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The river and the sea: fieldwork in human ecology and ethnobiology

Overview of attention for article published in Journal of Ethnobiology and Ethnomedicine, October 2014
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About this Attention Score

  • Above-average Attention Score compared to outputs of the same age (57th percentile)

Mentioned by

twitter
4 tweeters

Citations

dimensions_citation
4 Dimensions

Readers on

mendeley
36 Mendeley
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Title
The river and the sea: fieldwork in human ecology and ethnobiology
Published in
Journal of Ethnobiology and Ethnomedicine, October 2014
DOI 10.1186/1746-4269-10-70
Pubmed ID
Authors

Alpina Begossi

Abstract

This article is a commentary on the experiences that motivated my decision to become a human ecologist and ethnobiologist. These experiences include the pleasure of studying and of having the sense of being within nature, as well as the curiosity towards understanding the world and minds of local people. In particular, such understanding could be driven by addressing the challenging questions that originate in the interactions of such individuals with their natural surroundings. I have been particularly interested in the sea and the riverine forests that are inhabited by coastal or riverine small-scale fishers. Sharing the distinctive world of these fishers enjoyably incited my curiosity and challenged me to understand why fishers and their families 'do as they do' for their livelihoods including their beliefs. This challenge involved understanding the rationality (or the arguments or views) that underlies the decisions these individuals make in their interaction with nature. This curiosity was fundamental to my career choice, as were a number of reading interests. These reading interests included political economy and philosophy; evolution and sociobiology; evolutionary, human, and cultural ecology; cultural transmission; fisheries; local knowledge; ecological economics; and, naturally, ethnobiology.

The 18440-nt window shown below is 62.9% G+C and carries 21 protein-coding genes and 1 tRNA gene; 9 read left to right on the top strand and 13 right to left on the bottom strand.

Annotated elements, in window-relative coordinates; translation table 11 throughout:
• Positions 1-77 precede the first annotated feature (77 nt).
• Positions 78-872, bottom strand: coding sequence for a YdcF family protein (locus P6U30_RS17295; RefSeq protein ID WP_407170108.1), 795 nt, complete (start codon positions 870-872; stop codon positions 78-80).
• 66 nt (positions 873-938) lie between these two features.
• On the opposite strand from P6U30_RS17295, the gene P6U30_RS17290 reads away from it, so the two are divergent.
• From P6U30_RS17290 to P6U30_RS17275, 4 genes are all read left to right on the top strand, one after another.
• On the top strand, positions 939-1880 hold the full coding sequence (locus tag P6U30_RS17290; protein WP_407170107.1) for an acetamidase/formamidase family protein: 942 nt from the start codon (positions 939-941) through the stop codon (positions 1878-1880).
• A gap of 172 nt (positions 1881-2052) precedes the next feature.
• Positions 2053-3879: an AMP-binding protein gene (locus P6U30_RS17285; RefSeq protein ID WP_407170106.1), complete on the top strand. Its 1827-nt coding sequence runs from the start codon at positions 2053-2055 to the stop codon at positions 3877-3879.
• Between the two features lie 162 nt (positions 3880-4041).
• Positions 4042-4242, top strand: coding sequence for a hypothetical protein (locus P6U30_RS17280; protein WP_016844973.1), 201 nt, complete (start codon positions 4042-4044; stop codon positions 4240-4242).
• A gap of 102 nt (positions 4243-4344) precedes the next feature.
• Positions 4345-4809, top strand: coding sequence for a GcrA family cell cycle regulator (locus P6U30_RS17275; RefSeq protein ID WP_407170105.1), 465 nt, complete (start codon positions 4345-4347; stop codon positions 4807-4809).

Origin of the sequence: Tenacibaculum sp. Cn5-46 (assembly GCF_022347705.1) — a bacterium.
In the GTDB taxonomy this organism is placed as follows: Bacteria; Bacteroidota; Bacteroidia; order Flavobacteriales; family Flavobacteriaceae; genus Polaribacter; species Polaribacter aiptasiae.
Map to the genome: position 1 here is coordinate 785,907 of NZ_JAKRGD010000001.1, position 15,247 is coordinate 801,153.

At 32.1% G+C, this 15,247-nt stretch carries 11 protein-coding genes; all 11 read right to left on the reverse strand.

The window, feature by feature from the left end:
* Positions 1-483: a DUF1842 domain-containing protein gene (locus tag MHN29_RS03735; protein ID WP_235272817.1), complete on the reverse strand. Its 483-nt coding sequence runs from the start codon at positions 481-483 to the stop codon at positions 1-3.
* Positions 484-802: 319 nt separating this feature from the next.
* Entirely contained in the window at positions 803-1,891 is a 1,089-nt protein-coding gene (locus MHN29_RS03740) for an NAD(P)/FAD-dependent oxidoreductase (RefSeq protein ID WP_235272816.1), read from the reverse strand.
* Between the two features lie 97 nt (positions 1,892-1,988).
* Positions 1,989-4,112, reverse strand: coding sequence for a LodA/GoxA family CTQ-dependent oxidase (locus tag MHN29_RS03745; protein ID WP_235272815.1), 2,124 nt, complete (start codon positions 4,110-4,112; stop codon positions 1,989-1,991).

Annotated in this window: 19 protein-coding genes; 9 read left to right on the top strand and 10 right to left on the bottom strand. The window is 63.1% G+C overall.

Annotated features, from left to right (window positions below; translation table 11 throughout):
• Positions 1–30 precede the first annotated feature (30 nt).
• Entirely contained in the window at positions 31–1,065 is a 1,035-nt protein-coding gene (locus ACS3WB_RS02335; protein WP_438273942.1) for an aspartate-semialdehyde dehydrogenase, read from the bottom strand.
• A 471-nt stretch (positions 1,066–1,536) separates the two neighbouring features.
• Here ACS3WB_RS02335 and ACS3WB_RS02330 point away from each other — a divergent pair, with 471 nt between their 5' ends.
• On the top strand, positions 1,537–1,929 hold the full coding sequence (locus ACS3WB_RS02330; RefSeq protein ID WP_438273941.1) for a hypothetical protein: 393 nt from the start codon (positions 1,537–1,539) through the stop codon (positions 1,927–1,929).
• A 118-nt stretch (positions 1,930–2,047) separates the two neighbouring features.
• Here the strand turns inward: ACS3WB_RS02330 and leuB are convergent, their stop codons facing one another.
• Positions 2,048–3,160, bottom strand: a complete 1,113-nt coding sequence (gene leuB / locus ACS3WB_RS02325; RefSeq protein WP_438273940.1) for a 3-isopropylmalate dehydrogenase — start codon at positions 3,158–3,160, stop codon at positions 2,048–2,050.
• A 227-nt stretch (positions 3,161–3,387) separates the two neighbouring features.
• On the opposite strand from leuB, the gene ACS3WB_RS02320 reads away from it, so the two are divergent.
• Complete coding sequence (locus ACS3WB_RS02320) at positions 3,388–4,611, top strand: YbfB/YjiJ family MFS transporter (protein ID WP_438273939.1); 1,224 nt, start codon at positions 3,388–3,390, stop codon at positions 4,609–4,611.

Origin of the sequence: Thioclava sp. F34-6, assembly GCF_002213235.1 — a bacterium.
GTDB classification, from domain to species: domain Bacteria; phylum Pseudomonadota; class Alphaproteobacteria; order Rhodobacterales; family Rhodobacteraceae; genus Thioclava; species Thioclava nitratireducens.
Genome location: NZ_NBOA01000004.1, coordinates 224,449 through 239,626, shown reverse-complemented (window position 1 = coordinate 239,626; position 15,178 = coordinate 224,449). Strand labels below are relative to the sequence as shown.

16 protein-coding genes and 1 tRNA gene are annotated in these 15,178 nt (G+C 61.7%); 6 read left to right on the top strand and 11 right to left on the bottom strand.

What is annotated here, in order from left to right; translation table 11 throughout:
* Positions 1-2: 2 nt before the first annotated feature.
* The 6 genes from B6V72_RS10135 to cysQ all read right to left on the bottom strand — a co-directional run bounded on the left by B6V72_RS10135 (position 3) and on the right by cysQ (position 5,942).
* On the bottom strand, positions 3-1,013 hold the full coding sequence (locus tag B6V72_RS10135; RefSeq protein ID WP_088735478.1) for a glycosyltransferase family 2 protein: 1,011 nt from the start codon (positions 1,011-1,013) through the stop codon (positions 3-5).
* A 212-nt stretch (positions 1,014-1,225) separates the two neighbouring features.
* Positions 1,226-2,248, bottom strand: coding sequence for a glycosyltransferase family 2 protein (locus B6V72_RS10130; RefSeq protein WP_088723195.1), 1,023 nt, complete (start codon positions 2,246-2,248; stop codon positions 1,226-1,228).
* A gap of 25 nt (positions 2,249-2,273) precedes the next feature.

Twitter Demographics

The data shown below were collected from the profiles of 4 tweeters who shared this research output. Click here to find out more about how the information was compiled.

Mendeley readers

The data shown below were compiled from readership statistics for 36 Mendeley readers of this research output. Click here to see the associated Mendeley record.

Geographical breakdown

Country Count As %
Brazil 2 6%
Unknown 34 94%

Demographic breakdown

Readers by professional status Count As %
Student > Ph. D. Student 5 14%
Researcher 5 14%
Professor > Associate Professor 4 11%
Student > Doctoral Student 4 11%
Professor 3 8%
Other 13 36%
Unknown 2 6%
Readers by discipline Count As %
Agricultural and Biological Sciences 14 39%
Environmental Science 7 19%
Social Sciences 3 8%
Materials Science 2 6%
Nursing and Health Professions 1 3%
Other 7 19%
Unknown 2 6%

Attention Score in Context

This research output has an Altmetric Attention Score of 3. This is our high-level measure of the quality and quantity of online attention that it has received. This Attention Score, as well as the ranking and number of research outputs shown below, was calculated when the research output was last mentioned on 08 October 2014.
All research outputs
#10,409,131
of 18,883,809 outputs
Outputs from Journal of Ethnobiology and Ethnomedicine
#389
of 694 outputs
Outputs of similar age
#91,362
of 220,893 outputs
Outputs of similar age from Journal of Ethnobiology and Ethnomedicine
#6
of 7 outputs
Altmetric has tracked 18,883,809 research outputs across all sources so far. This one is in the 44th percentile – i.e., 44% of other outputs scored the same or lower than it.
So far Altmetric has tracked 694 research outputs from this source. They typically receive a little more attention than average, with a mean Attention Score of 5.1. This one is in the 42nd percentile – i.e., 42% of its peers scored the same or lower than it.
Older research outputs will score higher simply because they've had more time to accumulate mentions. To account for age we can compare this Altmetric Attention Score to the 220,893 tracked outputs that were published within six weeks on either side of this one in any source. This one has gotten more attention than average, scoring higher than 57% of its contemporaries.
We're also able to compare this research output to 7 others from the same source and published within six weeks on either side of this one.